What Is Sacred Geometry?
What Is Sacred Geometry
If we look closely at everything around us, we start to notice patterns. When looking at ancient buildings or in certain books, you’ll also notice a number of mathematical patterns that occur in nature. If you’ve ever wondered about any of these things, you might also be wondering - what is sacred geometry?
In this blog post, we will give you some insights into sacred geometry and the kinds of patterns you’ve probably been seeing all around you - including in our online store. We’ll also give you some examples of different patterns, so you can learn more about them.
What is Sacred Geometry?
As we all probably learned from high school math, geometry is the study of different shapes and patterns and how they relate to mathematics. Understanding how shapes and mathematics work together is helpful in understanding how things work, but they can also give us a deeper insight into the nature of the universe.
Where the word ‘sacred’ comes vis a vis geometry is when certain patterns are studied and revered for the way that they give insight into our lives, as well as potential meaning from a spiritual perspective. Many patterns and symbols are also used in spiritual practices like meditation; for example, the Sri Yantra symbol, which is gazed on during meditation practice.
If you practice yoga, you may have noticed that these kinds of patterns are talked about in writings about yoga; for example, in discussions of the seven basic chakras. Amazingly, there have been experiments done where music is played into water, and geometric patterns can be seen for different sounds.
Sacred Geometry Patterns
There are many different kinds of sacred geometry patterns, like the Merkaba symbol and others.
To give you some basic insights though, many of these patterns are linked to mathematical principles like the Fibonacci sequence, which is also linked to the golden ratio. This refers to the way in which plants and other natural phenomena grow, which you can see in plants like ferns, seashells and even the shape of rivers and mountains from above.
While these kinds of designs might seem very complex, when you break them down, they are actually quite simple. This can be seen with the repetitive use of basic geometrical symbols like triangles, circles, and semi-circles.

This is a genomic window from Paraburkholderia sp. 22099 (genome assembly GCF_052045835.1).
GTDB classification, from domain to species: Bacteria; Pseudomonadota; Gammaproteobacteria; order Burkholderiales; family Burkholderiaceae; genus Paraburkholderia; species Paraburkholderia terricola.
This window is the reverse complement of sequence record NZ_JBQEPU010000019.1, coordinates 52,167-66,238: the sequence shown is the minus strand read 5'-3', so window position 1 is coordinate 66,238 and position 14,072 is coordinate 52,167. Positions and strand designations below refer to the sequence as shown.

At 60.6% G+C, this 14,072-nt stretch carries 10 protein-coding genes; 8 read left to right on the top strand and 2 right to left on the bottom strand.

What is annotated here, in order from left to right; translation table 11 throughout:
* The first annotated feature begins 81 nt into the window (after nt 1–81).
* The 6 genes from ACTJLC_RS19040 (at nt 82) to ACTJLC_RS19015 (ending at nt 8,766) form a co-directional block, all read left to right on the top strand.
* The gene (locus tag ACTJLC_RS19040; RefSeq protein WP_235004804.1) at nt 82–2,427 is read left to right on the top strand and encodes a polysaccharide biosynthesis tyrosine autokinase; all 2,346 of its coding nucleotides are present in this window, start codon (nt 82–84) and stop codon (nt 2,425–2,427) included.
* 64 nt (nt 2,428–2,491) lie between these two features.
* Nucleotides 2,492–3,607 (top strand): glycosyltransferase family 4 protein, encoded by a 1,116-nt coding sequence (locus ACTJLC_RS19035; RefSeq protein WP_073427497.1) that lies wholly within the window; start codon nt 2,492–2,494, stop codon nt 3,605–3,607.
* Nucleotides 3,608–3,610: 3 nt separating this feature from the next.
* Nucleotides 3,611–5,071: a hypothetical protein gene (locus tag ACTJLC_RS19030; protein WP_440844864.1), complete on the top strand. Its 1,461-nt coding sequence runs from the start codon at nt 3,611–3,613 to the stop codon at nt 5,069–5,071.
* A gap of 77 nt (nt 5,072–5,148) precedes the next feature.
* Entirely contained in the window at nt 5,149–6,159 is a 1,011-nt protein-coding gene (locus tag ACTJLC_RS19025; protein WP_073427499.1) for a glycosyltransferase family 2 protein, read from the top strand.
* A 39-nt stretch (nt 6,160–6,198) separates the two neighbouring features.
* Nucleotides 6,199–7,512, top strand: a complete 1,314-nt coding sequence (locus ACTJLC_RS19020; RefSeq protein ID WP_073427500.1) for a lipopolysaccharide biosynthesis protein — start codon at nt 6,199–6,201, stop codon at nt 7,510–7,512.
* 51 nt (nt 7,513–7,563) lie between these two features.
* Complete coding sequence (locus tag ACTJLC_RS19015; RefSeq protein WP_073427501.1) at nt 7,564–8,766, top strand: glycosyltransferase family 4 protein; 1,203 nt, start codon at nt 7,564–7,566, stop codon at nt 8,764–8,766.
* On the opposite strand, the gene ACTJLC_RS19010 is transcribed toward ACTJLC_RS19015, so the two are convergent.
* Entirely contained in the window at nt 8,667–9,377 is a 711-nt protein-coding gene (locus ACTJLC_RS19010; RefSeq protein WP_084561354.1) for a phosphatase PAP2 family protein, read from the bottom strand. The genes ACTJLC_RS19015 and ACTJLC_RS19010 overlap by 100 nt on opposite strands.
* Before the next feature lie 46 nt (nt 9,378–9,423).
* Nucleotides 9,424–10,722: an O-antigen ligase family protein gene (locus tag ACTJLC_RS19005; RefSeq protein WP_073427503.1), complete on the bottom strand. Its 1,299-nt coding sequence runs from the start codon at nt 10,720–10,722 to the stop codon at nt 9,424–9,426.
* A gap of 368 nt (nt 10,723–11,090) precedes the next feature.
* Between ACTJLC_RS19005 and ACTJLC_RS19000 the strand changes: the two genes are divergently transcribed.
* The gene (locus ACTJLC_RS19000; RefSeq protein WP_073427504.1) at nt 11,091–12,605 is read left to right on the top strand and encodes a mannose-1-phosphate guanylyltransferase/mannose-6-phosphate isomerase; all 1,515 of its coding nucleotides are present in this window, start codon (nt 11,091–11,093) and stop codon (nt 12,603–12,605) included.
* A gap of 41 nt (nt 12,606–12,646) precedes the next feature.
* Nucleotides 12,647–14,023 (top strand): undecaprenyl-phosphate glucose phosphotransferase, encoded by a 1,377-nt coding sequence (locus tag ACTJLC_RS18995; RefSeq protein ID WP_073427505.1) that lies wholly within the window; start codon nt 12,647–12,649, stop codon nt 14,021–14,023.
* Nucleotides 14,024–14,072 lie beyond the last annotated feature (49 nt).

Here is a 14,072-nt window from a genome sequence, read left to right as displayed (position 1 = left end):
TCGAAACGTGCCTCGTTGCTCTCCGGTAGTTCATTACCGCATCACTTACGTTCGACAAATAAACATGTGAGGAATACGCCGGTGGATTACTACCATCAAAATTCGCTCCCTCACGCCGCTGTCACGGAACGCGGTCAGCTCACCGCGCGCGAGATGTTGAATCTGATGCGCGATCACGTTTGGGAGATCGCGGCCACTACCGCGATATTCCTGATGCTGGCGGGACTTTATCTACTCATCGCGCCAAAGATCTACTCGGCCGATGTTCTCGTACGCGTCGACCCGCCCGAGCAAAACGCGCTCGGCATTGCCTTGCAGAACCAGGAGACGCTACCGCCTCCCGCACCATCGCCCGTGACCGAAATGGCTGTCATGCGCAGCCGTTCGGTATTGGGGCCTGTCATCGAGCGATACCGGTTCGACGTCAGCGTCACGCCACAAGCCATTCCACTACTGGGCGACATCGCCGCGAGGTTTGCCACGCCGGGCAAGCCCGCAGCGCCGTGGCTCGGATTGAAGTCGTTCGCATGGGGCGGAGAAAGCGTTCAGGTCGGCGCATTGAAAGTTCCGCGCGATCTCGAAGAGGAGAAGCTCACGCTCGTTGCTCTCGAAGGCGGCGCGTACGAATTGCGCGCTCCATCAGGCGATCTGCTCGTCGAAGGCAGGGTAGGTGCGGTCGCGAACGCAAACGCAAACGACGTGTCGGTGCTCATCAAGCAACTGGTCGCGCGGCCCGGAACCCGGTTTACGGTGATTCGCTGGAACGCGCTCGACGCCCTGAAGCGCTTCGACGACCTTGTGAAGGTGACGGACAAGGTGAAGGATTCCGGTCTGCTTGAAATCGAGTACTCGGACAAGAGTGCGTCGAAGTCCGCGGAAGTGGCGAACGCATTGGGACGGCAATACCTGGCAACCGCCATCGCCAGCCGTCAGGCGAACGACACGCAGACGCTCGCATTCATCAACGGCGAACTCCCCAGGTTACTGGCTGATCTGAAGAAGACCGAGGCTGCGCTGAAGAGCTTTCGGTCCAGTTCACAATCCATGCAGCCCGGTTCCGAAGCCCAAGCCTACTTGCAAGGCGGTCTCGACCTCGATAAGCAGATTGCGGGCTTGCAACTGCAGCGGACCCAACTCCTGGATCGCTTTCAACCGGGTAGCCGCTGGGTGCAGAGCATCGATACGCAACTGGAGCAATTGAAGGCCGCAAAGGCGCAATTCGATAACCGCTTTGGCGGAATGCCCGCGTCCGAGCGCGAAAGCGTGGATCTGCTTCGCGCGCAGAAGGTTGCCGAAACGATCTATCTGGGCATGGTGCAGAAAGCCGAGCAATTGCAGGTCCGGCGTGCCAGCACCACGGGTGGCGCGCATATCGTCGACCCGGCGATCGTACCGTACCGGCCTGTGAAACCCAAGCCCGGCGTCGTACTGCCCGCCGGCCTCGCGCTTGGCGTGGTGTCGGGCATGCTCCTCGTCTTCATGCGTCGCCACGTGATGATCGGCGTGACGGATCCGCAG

To help you understand how this looks in practice, here is a brief overview of some of the more common designs that you might see on some of our clothing designs, like our harem pants:
1. Flower of Life
The flower of life is made up of many interlacing circles. As mentioned above, just looking at this kind of design makes you think about how all things fit together, and that even the essential structure of a flower is linked to basic geometric patterns. This pattern also forms the basis of other sacred geometric designs.
2. Platonic Solids
The world might seem vast and complex, and it is in many ways. However, did you know that all solid matter can be broken down into one of five mathematical shapes? These include the tetrahedron (which represents the element of fire), the octahedron (which symbolizes air), icosahedron (water), hexahedron (earth) and dodecahedron (which represents ether or space).
Hexagrams are made up of interlocking triangles and are very common in a number of religious symbols. The designs that come from increasing the number of interlocking triangles results in a shape that helps us reflect on the relationship between masculine and feminine, as well as the relationship between the earth and the cosmos.
4. Metatron’s Cube
Some designs and patterns also refer to the relationship between humans and celestial beings, such as Metatron’s Cube, which is said to be used by one of the archangels to keep tabs on the relationship between the earth and the divine. This symbol reminds us that we are all here for a purpose and that it is our life's journey to connect with our personal power and use it for the highest good.
The above are just four of infinite examples of sacred geometry, which is a vast topic on its own. After reading this, perhaps you’ll start looking at all kinds of patterns differently. And who knows, maybe from now on, you’ll start to see sacred geometry in everything around you.
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